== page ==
US Dollar Index
After breaking the losing streak and regaining strength last week, the US dollar is weaker in the early hours on Monday. Weakness in US economic data at the end of last week dented the sentiment.
Weaker economic data
Retail sales rose 0.4% in April. Even though retail sales growth is higher than 0.1% last month, it was below expected growth of 0.6%. The US core CPI (consumer price index) recorded growth of 0.1% in April, which is less than the expectation of 0.2% growth. The market is looking forward to the Fed’s interest rate meeting next month. The Fed is expected to raise interest rates.
On the other hand, North Korea conducted a successful missile test on May 14. North Korea’s main objective is to test the possibility of using a large-scale nuclear warhead. At 5:15 AM EST on May 15, the US Dollar Index was trading at 99.03—a fall of ~0.22%. There are no major US releases scheduled for today.
US Treasury yields
After pulling back on Friday and giving up all weekly gains, US Treasuries ended the week with weakness. Amid a search of safe-havens, US government bonds rose on Friday after the release of weaker-than-expected retail sales and CPI data. US Treasury yields fell because they move opposite to bond prices. The market sentiment was also dented by the political situation in the US amid the dismissal of FBI Director Comey and the investigation into a possible connection between Russia and President Trump’s campaign.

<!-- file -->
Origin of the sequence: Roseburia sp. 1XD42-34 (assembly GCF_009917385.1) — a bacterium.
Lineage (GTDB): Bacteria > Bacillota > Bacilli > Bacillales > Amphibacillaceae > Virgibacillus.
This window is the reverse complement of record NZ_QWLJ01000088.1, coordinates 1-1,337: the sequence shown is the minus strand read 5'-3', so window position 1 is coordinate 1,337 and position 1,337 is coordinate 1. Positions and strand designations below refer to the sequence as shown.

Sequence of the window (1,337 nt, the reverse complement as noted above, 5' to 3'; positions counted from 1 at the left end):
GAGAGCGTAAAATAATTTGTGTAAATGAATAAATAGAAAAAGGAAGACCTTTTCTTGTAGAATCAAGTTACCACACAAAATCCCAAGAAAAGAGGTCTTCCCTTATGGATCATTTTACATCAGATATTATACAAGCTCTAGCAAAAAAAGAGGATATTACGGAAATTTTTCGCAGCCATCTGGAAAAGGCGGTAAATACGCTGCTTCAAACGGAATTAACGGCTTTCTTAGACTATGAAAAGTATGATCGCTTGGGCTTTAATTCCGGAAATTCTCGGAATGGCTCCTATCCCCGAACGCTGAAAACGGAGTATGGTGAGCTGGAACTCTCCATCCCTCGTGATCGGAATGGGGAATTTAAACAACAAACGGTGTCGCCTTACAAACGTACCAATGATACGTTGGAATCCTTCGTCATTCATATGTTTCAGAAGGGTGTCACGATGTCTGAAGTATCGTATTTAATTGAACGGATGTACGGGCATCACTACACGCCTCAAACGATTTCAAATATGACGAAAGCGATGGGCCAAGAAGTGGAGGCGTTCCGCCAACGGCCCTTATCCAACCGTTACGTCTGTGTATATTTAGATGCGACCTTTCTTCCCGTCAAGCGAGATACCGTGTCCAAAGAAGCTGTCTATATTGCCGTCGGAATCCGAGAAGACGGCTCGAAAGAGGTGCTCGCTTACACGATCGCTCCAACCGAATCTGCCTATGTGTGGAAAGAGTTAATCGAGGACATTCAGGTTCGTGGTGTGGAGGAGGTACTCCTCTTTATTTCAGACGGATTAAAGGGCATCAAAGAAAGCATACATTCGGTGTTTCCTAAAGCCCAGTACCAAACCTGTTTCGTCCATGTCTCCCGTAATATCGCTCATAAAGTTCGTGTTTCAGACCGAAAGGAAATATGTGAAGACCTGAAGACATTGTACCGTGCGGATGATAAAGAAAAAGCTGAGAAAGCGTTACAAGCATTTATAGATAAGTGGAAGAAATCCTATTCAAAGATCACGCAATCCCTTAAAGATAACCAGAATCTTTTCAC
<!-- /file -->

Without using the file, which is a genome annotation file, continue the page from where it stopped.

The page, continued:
At 5:25 AM EST on May 15:
- The ten-year Treasury yield was trading at 2.322—a fall of ~0.39%.
- The 30-year Treasury yield was trading at 2.987—a fall of ~0.19%.
- The five-year Treasury yield was trading at 1.848—a fall of ~0.25%.
- The two-year Treasury yield was trading at 1.295—unchanged.
The iShares 20+ Year Treasury Bond ETF (TLT) rose 0.76%. The ProShares UltraPro Short 20+ Year Treasury ETF (TTT) and the ProShares UltraShort 20+ Year Treasury ETF (TBT) fell 2.4% and 1.4%, respectively, on May 12.